In 2019, Google announced that its 53-qubit machine had achieved quantum supremacy—performing a task not manageable by a conventional computer—but IBM challenged the claim. The same year, IBM launched its 53-bit quantum computer. In 2020, IonQ unveiled a 32-qubit system that the company said was the “world’s most powerful quantum computer.” And just this week IBM launched its new 127-qubit quantum processor, which the press release described as a “minor miracle of design.” “The big news, from my perspective, is it works,” says Jay Gambetta, IBM’s vice-president of quantum computing.
Now QuEra claims to have made a device with far more qubits than any of those rivals.
The ultimate goal of quantum computing, of course, is not to play Tetris but to outperform classical computers in solving problems of practical interest. Enthusiasts reckon that when these computers become powerful enough, perhaps in a decade or two, they might bring transformative effects in fields such as medicine and finance, neuroscience and AI. Quantum machines will likely need thousands of qubits to manage such complex problems.
The number of qubits, however, is not the only factor that matters.
QuEra is also touting the enhanced programmability of its device, in which each qubit is a single, ultra-cold atom. These atoms are precisely arranged with a series of lasers (physicists call them optical tweezers). Positioning the qubits allows the machine to be programmed, tuned to the problem under investigation, and even reconfigured in real time during the computation process.
“Different problems are going to require the atoms to be placed in different configurations,” says Alex Keesling, QuEra’s CEO and co-inventor of the technology. “One of the things that’s unique about our machine is that every time we run it, a few times a second, we can completely redefine the geometry and the connectivity of the qubits.”
The atom advantage
QuEra’s machine was built from a blueprint and technologies refined over several years, led by Mikhail Lukin and Markus Greiner at Harvard and Vladan Vuletić and Dirk Englund at MIT (all are on QuEra’s founding team). In 2017, an earlier model of the device from the Harvard group used only 51 qubits; in 2020, they demonstrated the 256-qubit machine. Within two years the QuEra team expects to reach 1,000 qubits, and then, without changing the platform much, they hope to keep scaling up the system beyond hundreds of thousands of qubits.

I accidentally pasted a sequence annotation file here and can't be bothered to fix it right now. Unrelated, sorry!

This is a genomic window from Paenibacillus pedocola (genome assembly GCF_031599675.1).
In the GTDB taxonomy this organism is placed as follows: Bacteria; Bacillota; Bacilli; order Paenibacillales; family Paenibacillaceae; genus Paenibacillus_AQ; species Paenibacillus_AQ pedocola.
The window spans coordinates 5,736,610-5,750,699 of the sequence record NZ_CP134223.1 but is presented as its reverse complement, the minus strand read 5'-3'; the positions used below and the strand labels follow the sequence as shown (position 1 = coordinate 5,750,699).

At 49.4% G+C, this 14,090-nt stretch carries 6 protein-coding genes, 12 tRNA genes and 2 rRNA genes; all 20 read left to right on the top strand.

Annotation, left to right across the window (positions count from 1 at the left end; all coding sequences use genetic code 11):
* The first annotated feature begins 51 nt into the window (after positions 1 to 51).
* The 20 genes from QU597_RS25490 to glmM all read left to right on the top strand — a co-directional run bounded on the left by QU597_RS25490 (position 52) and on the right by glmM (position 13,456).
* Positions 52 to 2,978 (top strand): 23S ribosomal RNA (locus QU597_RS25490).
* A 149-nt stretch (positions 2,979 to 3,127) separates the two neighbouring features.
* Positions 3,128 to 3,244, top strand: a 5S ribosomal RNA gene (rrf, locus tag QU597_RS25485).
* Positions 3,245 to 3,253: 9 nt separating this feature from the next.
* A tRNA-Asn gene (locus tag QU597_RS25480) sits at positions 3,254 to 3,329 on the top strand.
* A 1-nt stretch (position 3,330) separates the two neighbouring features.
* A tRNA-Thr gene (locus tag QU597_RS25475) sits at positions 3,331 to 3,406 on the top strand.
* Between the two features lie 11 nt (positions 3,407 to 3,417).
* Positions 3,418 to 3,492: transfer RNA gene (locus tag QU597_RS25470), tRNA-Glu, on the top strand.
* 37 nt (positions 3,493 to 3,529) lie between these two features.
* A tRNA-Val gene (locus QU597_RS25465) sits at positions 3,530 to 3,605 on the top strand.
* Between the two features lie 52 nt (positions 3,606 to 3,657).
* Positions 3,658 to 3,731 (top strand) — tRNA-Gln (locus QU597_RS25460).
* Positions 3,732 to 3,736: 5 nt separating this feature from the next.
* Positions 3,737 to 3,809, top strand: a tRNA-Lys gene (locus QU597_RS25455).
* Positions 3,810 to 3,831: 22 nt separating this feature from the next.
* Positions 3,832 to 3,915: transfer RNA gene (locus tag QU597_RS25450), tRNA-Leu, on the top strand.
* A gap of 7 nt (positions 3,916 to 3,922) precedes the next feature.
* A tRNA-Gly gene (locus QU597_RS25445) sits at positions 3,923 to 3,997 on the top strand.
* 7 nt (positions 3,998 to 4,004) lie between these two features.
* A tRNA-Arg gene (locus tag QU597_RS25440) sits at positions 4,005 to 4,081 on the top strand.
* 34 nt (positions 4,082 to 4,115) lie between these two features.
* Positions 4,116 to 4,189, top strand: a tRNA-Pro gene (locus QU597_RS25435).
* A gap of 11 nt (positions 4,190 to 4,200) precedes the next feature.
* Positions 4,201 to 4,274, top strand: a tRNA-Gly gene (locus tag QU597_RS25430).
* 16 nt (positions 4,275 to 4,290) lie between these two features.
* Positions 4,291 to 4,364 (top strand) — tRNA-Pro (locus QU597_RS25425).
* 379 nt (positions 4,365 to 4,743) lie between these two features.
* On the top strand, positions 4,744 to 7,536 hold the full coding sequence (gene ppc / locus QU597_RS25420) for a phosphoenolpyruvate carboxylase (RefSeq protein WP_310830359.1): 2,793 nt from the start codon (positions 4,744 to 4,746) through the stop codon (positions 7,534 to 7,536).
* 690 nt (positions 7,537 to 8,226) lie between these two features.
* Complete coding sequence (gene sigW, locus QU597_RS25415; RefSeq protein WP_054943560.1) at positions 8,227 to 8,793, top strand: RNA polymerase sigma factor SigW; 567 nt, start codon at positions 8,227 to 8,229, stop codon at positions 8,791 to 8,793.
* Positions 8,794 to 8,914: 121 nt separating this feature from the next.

It’s QuEra’s unique platform—the physical way that the system is assembled, and the method by which information encoded and processed—that should allow for such leaps of scale.
While Google’s and IBM’s quantum computing systems use superconducting qubits, and IonQ uses trapped ions, QuEra’s platform uses arrays of neutral atoms that produce qubits with impressive coherence (that is, a high degree of “quantumness”). The machine uses laser pulses to make the atoms interact, exciting them to an energy state—a “Rydberg state,” described in 1888 by the Swedish physicist Johannes Rydberg—at which they can do quantum logic in a robust way with high fidelity. This Rydberg approach to quantum computing has been worked on for a couple of decades, but technological advances—for instance, with lasers and photonics—were needed to make it work reliably.
When the computer scientist Umesh Vazirani, director of the Berkeley Quantum Computation Center, first learned about Lukin’s research along these lines, he felt “irrationally exuberant”—it seemed like a marvelous approach, though Vazirani questioned whether his intuitions were in touch with reality. “We’ve had various well-developed paths, such as superconductors and ion traps, that have been worked on for a long time,” he says. “Shouldn’t we be thinking about different schemes?” He checked in with John Preskill, a physicist at the California Institute of Technology and the director of the Institute for Quantum Information and Matter, who assured Vazirani that his exuberance was justified.
Preskill finds Rydberg platforms (not just QuEra’s) interesting because they produce strongly interacting qubits that are highly entangled—“and that’s where the quantum magic is,” he says. “I’m pretty excited about the potential on a relatively short time scale to discover unexpected things.”
In addition to simulating and understanding quantum materials and dynamics—which Lukin calls “the first examples of useful quantum advantage involving scientific applications”—the researchers are also working on quantum algorithms for solving computational optimization problems that are NP-complete (that is, very hard).